Black Friday and Cyber Monday have come and gone, but was your checkout security ready to stop cyber threats?
Q4 is set to break higher spending records from previous years, particularly in the online shopping space. Projections show spending was set to hit $143.7 billion this year. A huge 14.1% increase over last year. Yet many online shops admitted they felt unprepared should a cyber attack target their online store. Order pages and checkout security top the list of fears, with news of fraud tactics (like e-skimming) dominating the headlines.
This period is always the busiest time of year for online retailers. High-risk merchants are so busy dealing with huge spikes in traffic and orders. Suspicious behavior is hard to detect and sometimes it can be weeks or months before you notice an issue. Many online merchants only become aware when a high volume of chargebacks are reported. Sometimes resulting in irreparable damage to their merchant account.
Cyber criminals are aware of these vulnerable points. They see it as an opportunity. Big brands (e.g. Verizon, Home Depot, Equifax and Kmart) have already had payment data stolen. Thus, you need to be extra vigilant to survive this period unscathed.
So, how do internet merchants establish a secure checkout and avoid a breach?
Checkout security (or lack thereof) poses the biggest threat to online merchants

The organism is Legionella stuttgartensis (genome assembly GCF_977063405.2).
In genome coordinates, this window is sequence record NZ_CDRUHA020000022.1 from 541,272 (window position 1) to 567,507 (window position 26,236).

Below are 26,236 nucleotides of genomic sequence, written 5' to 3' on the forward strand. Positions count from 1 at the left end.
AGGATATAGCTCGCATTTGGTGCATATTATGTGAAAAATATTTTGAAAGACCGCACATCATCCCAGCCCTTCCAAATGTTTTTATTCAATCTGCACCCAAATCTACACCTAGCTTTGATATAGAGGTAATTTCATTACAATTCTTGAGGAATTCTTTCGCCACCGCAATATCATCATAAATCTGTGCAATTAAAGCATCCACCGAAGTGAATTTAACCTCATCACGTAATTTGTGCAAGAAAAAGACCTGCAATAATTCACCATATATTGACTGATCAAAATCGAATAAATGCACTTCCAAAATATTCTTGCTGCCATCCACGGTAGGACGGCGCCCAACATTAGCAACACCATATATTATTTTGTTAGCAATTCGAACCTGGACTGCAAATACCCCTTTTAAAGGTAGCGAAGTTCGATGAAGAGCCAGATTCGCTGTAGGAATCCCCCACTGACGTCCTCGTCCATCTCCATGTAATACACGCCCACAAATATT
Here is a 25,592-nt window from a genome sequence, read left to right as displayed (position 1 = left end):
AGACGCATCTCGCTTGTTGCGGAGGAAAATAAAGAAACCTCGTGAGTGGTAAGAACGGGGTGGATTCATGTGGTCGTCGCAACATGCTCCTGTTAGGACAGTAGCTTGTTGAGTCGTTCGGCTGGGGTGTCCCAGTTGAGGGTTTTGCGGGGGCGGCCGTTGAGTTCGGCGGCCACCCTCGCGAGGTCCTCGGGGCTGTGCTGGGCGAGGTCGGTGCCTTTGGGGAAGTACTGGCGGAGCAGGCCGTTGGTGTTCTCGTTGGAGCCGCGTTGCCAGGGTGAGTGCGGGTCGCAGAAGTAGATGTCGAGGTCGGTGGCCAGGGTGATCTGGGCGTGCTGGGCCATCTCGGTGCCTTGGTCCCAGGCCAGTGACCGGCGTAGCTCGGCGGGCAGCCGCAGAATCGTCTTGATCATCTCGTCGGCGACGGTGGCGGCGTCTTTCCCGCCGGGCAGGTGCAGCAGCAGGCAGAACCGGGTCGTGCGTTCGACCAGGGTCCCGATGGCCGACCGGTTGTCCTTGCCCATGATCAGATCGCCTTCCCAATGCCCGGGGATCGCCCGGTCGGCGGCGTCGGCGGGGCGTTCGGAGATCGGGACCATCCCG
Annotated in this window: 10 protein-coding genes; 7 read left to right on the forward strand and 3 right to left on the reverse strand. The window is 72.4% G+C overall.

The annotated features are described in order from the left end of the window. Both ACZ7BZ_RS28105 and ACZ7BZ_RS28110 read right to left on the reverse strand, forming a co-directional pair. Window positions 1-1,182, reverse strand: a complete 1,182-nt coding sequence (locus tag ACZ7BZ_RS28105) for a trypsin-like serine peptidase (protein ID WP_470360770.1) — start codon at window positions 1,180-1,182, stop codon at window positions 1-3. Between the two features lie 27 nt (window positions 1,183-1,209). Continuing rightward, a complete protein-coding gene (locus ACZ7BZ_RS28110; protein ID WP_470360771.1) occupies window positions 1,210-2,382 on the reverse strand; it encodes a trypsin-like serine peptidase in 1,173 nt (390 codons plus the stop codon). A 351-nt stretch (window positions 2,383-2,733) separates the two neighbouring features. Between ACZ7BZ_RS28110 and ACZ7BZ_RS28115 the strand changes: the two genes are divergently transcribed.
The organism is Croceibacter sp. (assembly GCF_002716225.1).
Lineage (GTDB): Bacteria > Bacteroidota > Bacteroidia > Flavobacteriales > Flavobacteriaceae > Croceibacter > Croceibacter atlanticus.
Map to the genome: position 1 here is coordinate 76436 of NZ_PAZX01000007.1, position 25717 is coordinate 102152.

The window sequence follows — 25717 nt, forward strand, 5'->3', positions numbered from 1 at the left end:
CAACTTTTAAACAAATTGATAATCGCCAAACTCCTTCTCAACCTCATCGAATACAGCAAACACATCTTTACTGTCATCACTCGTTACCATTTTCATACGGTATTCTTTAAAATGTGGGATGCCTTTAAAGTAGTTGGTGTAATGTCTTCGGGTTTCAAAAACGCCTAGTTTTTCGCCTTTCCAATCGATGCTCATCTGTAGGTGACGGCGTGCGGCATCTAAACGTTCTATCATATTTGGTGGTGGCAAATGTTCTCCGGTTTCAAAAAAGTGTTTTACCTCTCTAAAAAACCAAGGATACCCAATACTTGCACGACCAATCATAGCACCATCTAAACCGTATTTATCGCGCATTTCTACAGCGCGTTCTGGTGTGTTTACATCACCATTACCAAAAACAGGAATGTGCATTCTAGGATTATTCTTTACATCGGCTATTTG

First on the list for shoring up cyber defenses is the order page. Order page security can be easily compromised. Whilst there are many types of attacks, the most common method used to steal customer payments data today is e-skimming. Many merchants have fallen victim this type of attack in recent months.
This method sees attackers gain access to your site either via a successful phishing attempt, brute force attack, XSS (inserting malicious code), or third-party compromise. Once inside they then capture (in real time) the payment information your shoppers enter into each order page. This data is then used to facilitate shopping sprees for high-ticket items, adult entertainment, and expensive electronics.
As mentioned, third-party compromises are a common method for hackers to harvest valuable customer data. That’s why extra care must be taken when outsourcing web design and development work to cheaper and foreign teams. All it takes is for one lax employee with to completely debilitate a merchant’s website.
Even a small breach can result in the following consequences for a high-risk merchant:
- Lost confidence, so customers go to other merchants
- Online customer complaints and negative reviews
- Losses due to increased chargebacks and refunds